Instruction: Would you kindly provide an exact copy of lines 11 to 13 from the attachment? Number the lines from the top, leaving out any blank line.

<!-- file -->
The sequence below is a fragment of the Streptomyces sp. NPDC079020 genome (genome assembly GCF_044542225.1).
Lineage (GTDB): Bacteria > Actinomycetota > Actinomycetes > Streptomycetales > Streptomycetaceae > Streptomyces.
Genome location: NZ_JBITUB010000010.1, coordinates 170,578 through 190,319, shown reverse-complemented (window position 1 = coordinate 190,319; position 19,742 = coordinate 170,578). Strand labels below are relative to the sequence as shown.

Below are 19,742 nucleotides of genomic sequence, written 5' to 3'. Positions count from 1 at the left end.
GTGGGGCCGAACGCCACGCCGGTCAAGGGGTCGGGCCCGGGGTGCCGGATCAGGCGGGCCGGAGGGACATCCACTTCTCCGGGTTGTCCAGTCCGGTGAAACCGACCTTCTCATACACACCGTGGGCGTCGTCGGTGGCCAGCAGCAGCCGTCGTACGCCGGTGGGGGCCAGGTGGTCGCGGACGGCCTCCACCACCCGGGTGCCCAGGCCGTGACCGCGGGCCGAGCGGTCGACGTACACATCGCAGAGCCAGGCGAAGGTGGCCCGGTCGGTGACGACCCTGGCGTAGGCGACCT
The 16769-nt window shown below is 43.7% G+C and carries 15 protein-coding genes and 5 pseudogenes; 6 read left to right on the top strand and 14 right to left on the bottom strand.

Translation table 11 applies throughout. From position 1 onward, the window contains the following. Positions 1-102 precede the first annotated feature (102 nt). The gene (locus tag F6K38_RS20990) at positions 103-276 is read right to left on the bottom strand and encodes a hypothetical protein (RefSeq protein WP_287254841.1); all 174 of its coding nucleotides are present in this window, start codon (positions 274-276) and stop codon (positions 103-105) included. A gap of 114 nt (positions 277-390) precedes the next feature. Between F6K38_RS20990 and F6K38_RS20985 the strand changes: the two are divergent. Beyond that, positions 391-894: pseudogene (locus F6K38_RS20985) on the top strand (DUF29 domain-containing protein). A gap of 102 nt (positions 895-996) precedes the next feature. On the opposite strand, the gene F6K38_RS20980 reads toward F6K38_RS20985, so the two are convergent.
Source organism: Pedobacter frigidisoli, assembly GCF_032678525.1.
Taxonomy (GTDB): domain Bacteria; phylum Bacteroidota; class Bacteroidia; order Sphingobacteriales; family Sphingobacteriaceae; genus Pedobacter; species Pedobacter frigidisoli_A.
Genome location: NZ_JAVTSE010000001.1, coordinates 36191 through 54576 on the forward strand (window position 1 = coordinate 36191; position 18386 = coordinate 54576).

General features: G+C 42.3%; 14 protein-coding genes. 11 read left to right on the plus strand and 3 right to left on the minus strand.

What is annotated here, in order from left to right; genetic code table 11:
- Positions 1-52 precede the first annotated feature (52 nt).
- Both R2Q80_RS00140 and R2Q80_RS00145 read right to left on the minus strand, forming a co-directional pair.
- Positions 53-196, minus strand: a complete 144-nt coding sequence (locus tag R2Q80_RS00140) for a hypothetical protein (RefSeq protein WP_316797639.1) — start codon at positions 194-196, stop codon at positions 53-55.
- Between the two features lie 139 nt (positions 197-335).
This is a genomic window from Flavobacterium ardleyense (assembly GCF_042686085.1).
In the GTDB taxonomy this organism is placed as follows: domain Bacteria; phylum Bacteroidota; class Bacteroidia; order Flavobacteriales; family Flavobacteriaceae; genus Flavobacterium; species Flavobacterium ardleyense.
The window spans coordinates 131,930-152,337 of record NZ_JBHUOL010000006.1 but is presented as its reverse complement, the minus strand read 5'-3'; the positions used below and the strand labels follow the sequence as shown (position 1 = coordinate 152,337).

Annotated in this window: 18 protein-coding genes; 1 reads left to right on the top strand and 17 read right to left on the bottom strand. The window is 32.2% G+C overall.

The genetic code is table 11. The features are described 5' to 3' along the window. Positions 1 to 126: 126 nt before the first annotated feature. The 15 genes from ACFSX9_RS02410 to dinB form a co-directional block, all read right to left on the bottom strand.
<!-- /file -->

General features: G+C 42.3%; 14 protein-coding genes. 11 read left to right on the plus strand and 3 right to left on the minus strand.

What is annotated here, in order from left to right; genetic code table 11:
- Positions 1-52 precede the first annotated feature (52 nt).